June 5, 2019 Threshold (Movie Review)
A grieving couple find themselves struggling to survive one apocalyptic evening in the brand-new, Sci-Fi/Horror offering Threshold. Distribution Solutions/Alliance Entertainment and Archstone Distribution deliver the film to Digital and VOD on Tuesday, June 11th, 2019.
Married for three years, loving couple Cynthia (Trilby Glover: Righteous Kill 2008, Scream Queens series) and Aaron (Randy Wayne: Honey 2 2011, Escape Room 2017) have decided to foster a young boy, though one night a series of unfortunate events leads to tragedy. As they each search helplessly for answers, Cynthia turns toward a book group—led by the hippie Dagan (Graham Sibley: Zombie Honeymoon 2004, Sully 2016) and a New Age lifestyle, while Aaron finds himself trapped at the bottom of a bottle.
This will all change, however, on one apocalyptic evening. With the arrival of an otherworldly stranger (Leslie Stevens: True Blood series, Troubled Child 2012), the bitterly divided couple will be forced to make some very important decisions about who to trust in order to survive. Can they unravel the mystery of the woman and her appearance together, or will their bitter past continue to divide them? Perhaps, most importantly, is this the end of the world or merely the demise of their relationship?
Clocking in at 102 minutes, Threshold was written and directed by Jason Eric Perlman (How’s My Driving? short 2004, Parasite short 2009), and serves as this talented filmmaker’s feature-length debut. It also features the acting talents of the adorable Nicholas Oteri (Circus short 2015, Miss Peregrine’s Home For Peculiar Children 2016), Rich Paul (Godzilla 2014, Age of the Living Dead series), Courtney Daniels (The Girl in the Book 2015, Rescue Dogs 2016), Derek Magyar (NCIS series, Boy Culture series), and Frank the Pug.
Billed as a blend of Sci-Fi and Horror, Threshold is an amalgamation of genres that includes elements of Sci-Fi, Mystery, Drama, Thriller, and, alright, a tiny smidgeon of Horror (namely its home invasion scenario). Basically put, the story here is a Dramatic Thriller that takes place on an apocalyptic evening with an otherworldly stranger. Who is she and where is she from? How does she know so much about the couple and their son? These are the important questions, adding a clear element of mystery.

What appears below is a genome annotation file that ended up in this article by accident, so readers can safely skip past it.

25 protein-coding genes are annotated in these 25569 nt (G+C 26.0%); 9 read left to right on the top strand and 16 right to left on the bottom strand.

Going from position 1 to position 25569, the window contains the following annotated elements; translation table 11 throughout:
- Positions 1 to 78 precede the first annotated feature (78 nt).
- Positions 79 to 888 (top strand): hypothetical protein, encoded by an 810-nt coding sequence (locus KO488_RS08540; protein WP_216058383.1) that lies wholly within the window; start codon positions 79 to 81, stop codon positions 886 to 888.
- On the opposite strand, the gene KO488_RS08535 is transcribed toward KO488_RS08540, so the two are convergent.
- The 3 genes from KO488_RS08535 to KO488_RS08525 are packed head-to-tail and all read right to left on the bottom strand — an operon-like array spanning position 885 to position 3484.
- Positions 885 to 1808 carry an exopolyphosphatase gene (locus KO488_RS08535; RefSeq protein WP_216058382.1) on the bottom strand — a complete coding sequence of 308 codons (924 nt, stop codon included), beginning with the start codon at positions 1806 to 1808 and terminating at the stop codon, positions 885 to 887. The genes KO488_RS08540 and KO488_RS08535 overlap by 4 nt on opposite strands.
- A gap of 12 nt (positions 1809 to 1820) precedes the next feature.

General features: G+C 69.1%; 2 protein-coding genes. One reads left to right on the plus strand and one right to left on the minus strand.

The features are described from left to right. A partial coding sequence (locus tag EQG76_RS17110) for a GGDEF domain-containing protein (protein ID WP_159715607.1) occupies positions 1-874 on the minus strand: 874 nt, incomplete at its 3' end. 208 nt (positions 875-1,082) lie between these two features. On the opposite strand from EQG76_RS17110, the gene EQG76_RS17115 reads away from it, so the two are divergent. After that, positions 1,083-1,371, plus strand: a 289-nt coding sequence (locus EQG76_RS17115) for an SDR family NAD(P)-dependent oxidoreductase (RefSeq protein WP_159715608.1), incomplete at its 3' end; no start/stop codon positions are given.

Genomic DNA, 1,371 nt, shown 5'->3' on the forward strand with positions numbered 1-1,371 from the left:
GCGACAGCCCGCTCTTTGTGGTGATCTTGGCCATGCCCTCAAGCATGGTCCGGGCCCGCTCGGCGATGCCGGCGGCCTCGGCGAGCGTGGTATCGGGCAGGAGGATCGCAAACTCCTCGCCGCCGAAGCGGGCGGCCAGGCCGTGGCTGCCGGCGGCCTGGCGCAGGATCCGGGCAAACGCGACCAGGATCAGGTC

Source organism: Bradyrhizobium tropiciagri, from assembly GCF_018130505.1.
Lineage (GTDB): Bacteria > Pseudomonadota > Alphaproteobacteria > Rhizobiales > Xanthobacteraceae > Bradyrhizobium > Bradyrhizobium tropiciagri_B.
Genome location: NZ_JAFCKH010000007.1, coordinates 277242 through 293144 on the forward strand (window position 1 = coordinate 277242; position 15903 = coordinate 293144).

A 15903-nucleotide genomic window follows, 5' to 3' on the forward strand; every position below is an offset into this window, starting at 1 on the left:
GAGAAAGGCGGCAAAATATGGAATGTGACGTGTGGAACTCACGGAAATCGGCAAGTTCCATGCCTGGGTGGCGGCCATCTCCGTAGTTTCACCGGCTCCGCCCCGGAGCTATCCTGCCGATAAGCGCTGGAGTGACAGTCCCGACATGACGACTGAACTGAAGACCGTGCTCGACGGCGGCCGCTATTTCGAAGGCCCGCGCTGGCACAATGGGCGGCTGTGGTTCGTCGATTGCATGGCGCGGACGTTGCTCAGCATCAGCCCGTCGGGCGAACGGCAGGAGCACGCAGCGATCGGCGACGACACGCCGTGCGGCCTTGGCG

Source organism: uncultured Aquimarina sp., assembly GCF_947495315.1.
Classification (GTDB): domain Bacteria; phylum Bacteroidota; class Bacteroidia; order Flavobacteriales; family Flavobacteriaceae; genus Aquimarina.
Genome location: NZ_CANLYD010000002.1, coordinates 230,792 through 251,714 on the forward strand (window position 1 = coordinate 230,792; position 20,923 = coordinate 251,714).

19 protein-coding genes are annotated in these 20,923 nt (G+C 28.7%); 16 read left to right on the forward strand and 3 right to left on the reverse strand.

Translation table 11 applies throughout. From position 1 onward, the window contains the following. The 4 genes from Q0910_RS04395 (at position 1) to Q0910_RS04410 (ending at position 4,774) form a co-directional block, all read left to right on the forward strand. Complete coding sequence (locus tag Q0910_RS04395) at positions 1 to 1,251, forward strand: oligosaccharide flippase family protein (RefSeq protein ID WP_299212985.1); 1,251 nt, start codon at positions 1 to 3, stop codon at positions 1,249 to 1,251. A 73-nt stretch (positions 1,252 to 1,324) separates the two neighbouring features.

All of this said, Threshold is a beautifully shot film thanks to the cinematography of Brian Outland (The Last Long Weekend short 2012, Eric & Allie short 2014). While it looks phenomenal, the multi-layered story is one that is likely to bespell some while putting others to sleep. Which is not to suggest that it’s bad or boring, no: it is merely a journey that only some will appreciate at its conclusion. Admittedly, the film never entirely overstays its welcome, though its run time could easily be culled by 10-15 minutes to make for a more enjoyable experience.
The cast here, led by Glover and Wayne, do a remarkable job in their roles. As Cynthia, Glover effectively communicates the emotional nature of losing a child and grieving his loss, all while beginning to search for the answers to much greater questions; she opens herself to the universe with desperate hope in her heart. Wayne’s Aaron serves as her perfect foil: his loss has made him angry, and he has evolved from doting father to bitter being. Their character development is wonderful, and while they are contrasting opposites, they are both likable and relatable. In this, they are each sympathetic characters that represent the opposing sides of grief.
It is Stevens’ character who creates the mountain that the couple must climb together. As her purpose is not entirely clear and her arrival is mysterious in and of itself—not to mention she is completely naked—Stevens’ is left to author her performance with severe minimalism. However, she does an excellent job of being suitably unnerving enough to appear not entirely trustworthy, all while remaining seemingly non-threatening. It is a careful line to tread, one that is of great importance to this story: it is Stevens’ ability to balance these conflicting scenarios that makes both Cynthia and Aaron’s reactions to her appearance believable.
Because it’s never abundantly obvious what will happen next, the tension runs thick throughout the film. Though, at its core, Threshold is a story about faith and love. What you take away from the experience will depend upon what you bring into your viewing, and how open you are to the story’s deeper layers. For some, Threshold will amount to little more than an unsatisfactory home invasion flick, while for others it will be a multi-layered tale of loss, faith, and redemption. It is an enjoyable watch and a great foretelling of Perlman’s bright future, and that is why Cryptic Rock give Threshold 4 out of 5 stars.